What does your personality say about your health? More than you might think. And according to new research, what your friends say about your personality may reveal even more about your health.
A number of studies have found personality to be a fairly reliable predictor of future health and mortality. Stress-prone, ambitious Type A personalities, for example, are more likely to suffer from heart attacks than their more laid-back Type B counterparts. Neurotic people are more likely to develop Alzheimer's later in life. Conscientious people, on the other hand, live longer -- as do optimists.
But a challenge in research looking at these links has been self-reporting -- people are notoriously unreliable and biased when it comes to assessing their own personalities.
New research, led by psychologist Joshua Jackson of Washington University in St. Louis, may have found a way to sidestep this problem. Instead of just asking subjects about themselves, the researchers also compiled personality assessments from the subjects' close friends, to determine whether a friends' view is the more accurate predictor of health and longevity.
The researchers analyzed existing data from the Kelly/Connolly Longitudinal Study, which studied the personalities and new marriages of 600 men and women (all engaged couples) in their mid-20s, starting in the 1930s. The study included personality self-ratings for each subject, as well as personality rankings by five close friends.
Last year, which marked the 75th year after the study began, the researchers went back and tracked down either the participants themselves or their obituaries. They were able to use the data from the study to compare the subjects' views of their own personalities with the views of their friends, and found that friends' assessments of personality were more accurate in predicting longevity.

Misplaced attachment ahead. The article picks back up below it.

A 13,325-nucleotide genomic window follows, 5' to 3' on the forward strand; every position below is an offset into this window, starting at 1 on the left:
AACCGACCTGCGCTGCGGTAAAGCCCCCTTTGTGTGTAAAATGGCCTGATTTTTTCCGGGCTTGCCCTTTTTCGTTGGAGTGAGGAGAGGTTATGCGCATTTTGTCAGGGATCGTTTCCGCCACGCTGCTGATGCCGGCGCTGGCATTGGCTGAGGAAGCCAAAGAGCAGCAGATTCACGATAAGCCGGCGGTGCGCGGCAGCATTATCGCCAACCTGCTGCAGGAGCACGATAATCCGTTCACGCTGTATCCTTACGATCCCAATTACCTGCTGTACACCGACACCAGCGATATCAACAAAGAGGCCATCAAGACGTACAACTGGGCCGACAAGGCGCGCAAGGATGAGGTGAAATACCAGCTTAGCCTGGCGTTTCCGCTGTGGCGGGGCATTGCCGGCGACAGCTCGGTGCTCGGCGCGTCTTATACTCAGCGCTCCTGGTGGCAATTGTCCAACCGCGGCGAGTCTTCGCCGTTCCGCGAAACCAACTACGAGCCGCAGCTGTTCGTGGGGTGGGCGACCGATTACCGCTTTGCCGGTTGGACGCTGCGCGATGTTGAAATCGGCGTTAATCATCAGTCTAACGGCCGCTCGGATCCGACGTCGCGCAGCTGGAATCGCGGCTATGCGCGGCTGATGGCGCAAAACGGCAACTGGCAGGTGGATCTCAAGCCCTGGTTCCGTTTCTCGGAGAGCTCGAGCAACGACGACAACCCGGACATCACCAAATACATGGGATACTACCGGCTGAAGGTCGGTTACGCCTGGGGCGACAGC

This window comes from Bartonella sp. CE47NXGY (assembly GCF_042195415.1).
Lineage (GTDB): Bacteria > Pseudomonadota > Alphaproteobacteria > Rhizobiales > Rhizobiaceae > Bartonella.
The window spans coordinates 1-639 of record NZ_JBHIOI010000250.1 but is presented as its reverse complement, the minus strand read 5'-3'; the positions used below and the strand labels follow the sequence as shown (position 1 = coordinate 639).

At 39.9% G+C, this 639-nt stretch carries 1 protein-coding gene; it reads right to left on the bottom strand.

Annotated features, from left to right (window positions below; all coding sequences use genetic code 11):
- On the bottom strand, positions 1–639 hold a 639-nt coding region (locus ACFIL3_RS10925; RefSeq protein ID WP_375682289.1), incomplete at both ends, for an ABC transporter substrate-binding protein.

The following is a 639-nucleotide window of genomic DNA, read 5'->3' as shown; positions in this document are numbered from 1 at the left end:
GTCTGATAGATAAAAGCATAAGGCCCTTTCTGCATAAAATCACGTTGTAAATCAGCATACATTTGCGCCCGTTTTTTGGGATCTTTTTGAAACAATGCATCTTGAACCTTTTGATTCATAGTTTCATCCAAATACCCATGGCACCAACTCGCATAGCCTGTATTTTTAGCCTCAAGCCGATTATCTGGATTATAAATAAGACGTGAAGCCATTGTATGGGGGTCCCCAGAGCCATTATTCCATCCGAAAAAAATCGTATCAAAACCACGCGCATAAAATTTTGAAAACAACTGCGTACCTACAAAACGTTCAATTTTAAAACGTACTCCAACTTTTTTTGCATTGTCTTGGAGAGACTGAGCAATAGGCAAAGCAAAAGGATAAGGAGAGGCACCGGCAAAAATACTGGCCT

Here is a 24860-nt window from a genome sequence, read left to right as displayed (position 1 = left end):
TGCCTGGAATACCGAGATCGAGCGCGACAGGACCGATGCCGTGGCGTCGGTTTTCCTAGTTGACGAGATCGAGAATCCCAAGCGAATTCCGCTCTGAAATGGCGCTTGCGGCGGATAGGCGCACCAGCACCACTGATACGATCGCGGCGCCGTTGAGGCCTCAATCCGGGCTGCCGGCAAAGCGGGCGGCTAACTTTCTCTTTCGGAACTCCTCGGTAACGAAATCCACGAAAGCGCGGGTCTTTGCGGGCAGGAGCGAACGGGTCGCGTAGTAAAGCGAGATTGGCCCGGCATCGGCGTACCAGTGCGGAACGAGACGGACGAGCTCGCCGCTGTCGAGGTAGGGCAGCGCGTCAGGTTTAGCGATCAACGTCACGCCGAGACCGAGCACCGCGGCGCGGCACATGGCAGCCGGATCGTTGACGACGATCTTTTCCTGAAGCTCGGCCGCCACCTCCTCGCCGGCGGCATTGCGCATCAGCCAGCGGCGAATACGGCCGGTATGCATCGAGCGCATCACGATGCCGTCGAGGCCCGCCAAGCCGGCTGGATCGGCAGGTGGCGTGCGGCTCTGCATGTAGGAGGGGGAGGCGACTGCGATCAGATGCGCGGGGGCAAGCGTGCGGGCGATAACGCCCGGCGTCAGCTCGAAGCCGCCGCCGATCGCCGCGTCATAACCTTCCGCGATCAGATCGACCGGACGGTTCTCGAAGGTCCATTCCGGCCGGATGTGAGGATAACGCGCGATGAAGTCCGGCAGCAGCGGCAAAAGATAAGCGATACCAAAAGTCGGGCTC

Men who were high in the personality domains of conscientiousness and openness to experience -- meaning that they are dependable, self-disciplined, intellectually curious and adventurous -- lived longer than those who were lacking in these traits. Men whose friends said they they were conscientious and open to experience lived the longest.
For women, the traits of agreeableness and emotional stability -- particularly as ranked by friends -- were most highly linked to longevity. It's important to note, however, that the data was collected in the 1930s when these traits probably suggested a woman who, as a wife and mother, was the "emotional leader of the family."
In the case of both sexes, the friends' assessments of personality were more accurate predictors of mortality, However, while the men's self-reports were somewhat accurate predictors of life and death, the researchers
The findings will be published in an upcoming issue of the journal Psychological Science.